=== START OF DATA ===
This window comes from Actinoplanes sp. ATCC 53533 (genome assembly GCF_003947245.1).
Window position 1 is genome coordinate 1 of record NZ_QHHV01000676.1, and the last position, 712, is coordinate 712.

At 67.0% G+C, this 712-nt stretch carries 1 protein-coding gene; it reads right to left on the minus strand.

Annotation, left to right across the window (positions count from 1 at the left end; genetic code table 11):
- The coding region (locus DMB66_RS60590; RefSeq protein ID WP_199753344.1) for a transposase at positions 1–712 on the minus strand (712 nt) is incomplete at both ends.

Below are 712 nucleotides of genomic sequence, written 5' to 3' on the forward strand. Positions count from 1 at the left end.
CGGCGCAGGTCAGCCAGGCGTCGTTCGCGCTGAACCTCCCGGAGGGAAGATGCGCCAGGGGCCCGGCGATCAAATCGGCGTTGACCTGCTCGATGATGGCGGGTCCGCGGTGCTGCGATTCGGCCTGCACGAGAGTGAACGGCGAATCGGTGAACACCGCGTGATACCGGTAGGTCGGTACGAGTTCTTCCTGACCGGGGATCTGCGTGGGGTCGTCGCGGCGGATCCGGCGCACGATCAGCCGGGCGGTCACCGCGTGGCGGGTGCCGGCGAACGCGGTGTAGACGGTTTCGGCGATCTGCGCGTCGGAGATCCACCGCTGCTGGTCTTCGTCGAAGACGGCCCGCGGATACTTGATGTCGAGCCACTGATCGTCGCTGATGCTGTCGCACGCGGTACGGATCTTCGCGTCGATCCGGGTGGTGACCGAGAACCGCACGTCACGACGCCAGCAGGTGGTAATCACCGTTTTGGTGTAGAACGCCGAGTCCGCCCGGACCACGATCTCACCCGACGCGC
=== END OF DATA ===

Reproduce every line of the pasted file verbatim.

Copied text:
This window comes from Actinoplanes sp. ATCC 53533 (genome assembly GCF_003947245.1).
Window position 1 is genome coordinate 1 of record NZ_QHHV01000676.1, and the last position, 712, is coordinate 712.

At 67.0% G+C, this 712-nt stretch carries 1 protein-coding gene; it reads right to left on the minus strand.

Annotation, left to right across the window (positions count from 1 at the left end; genetic code table 11):
- The coding region (locus DMB66_RS60590; RefSeq protein ID WP_199753344.1) for a transposase at positions 1–712 on the minus strand (712 nt) is incomplete at both ends.

Below are 712 nucleotides of genomic sequence, written 5' to 3' on the forward strand. Positions count from 1 at the left end.
CGGCGCAGGTCAGCCAGGCGTCGTTCGCGCTGAACCTCCCGGAGGGAAGATGCGCCAGGGGCCCGGCGATCAAATCGGCGTTGACCTGCTCGATGATGGCGGGTCCGCGGTGCTGCGATTCGGCCTGCACGAGAGTGAACGGCGAATCGGTGAACACCGCGTGATACCGGTAGGTCGGTACGAGTTCTTCCTGACCGGGGATCTGCGTGGGGTCGTCGCGGCGGATCCGGCGCACGATCAGCCGGGCGGTCACCGCGTGGCGGGTGCCGGCGAACGCGGTGTAGACGGTTTCGGCGATCTGCGCGTCGGAGATCCACCGCTGCTGGTCTTCGTCGAAGACGGCCCGCGGATACTTGATGTCGAGCCACTGATCGTCGCTGATGCTGTCGCACGCGGTACGGATCTTCGCGTCGATCCGGGTGGTGACCGAGAACCGCACGTCACGACGCCAGCAGGTGGTAATCACCGTTTTGGTGTAGAACGCCGAGTCCGCCCGGACCACGATCTCACCCGACGCGC